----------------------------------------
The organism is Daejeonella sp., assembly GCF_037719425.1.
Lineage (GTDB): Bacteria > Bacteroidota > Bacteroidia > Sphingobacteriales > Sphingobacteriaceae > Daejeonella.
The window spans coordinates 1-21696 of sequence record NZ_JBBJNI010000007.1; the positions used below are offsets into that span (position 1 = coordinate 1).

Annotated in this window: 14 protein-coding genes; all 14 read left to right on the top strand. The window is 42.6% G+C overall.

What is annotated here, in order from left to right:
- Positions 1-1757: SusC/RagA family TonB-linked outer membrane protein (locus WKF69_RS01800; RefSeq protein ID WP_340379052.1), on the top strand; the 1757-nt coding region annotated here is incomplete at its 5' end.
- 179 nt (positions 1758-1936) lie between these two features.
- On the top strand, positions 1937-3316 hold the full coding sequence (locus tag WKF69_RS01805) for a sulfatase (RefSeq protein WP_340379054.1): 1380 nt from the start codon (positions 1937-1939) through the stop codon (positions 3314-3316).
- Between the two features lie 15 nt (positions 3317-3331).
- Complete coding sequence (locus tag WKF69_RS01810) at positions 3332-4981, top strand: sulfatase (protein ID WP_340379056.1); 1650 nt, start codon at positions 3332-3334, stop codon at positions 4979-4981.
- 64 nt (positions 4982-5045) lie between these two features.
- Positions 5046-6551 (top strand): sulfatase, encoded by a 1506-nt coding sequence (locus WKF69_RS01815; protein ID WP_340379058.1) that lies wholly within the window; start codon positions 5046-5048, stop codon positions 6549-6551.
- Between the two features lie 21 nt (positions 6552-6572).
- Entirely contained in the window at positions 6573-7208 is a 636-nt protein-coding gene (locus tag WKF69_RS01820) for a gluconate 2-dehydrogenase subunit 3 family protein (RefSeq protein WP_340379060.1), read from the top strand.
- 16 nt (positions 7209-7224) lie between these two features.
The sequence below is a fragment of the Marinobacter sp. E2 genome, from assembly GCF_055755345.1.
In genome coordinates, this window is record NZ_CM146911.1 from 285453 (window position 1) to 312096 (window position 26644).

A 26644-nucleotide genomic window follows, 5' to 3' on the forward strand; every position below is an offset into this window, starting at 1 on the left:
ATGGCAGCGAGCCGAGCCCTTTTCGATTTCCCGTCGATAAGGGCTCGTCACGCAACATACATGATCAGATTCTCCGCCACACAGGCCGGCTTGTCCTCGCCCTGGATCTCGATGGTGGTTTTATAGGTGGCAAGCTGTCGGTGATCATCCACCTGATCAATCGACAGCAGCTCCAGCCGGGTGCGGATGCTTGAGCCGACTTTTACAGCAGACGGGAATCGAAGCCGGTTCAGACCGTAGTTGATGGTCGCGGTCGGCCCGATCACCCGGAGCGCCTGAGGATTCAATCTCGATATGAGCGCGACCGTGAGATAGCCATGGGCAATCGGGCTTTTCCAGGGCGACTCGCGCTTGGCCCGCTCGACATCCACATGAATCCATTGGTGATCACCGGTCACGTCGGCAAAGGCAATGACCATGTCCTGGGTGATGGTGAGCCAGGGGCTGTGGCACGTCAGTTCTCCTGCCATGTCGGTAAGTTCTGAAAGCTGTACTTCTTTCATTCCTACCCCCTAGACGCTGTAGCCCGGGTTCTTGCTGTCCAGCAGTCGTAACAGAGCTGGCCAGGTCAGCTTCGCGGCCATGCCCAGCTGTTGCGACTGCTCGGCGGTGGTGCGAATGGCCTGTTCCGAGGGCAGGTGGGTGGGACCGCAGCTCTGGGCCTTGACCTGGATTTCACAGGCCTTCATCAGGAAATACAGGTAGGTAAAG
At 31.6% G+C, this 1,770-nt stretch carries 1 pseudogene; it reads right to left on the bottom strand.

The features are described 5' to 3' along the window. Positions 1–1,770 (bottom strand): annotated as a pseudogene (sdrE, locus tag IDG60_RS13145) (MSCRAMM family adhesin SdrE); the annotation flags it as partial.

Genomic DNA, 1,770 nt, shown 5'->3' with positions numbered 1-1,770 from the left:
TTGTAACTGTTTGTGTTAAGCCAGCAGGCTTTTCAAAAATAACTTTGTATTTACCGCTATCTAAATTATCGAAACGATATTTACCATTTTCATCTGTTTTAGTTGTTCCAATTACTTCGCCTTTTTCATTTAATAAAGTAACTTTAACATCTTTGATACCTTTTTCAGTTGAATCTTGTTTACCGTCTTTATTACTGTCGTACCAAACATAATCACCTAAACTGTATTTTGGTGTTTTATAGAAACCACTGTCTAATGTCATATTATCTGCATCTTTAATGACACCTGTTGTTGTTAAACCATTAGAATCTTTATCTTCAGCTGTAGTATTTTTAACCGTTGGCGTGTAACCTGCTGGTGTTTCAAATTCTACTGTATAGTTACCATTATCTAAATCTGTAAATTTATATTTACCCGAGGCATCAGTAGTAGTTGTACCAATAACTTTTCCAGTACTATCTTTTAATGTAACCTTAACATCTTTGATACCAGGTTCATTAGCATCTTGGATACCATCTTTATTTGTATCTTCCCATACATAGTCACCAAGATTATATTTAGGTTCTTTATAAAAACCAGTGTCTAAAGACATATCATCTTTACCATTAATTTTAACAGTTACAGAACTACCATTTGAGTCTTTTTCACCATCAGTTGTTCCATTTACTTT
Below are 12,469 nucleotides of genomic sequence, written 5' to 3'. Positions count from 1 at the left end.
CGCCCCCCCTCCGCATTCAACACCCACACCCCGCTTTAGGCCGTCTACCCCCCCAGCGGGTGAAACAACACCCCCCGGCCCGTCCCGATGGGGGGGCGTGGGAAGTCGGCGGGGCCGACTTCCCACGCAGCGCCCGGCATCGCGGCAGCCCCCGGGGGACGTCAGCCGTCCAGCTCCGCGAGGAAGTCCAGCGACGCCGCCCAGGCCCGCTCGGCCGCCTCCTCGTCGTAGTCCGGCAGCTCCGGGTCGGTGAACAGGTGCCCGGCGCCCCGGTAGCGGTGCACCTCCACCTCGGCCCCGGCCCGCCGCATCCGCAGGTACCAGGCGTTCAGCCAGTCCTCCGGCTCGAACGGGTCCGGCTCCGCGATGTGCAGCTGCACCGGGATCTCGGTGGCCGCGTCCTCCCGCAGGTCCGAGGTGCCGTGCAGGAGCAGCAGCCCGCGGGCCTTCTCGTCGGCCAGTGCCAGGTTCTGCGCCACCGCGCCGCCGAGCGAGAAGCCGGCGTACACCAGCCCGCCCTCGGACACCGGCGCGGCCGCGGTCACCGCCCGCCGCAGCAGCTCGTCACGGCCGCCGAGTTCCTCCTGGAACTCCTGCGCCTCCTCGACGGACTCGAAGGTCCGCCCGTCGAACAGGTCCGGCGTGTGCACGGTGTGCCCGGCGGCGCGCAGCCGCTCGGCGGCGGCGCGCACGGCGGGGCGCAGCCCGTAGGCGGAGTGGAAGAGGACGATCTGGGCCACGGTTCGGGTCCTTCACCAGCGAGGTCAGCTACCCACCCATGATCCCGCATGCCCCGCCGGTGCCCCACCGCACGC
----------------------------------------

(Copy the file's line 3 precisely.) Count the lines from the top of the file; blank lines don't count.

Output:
The window spans coordinates 1-21696 of sequence record NZ_JBBJNI010000007.1; the positions used below are offsets into that span (position 1 = coordinate 1).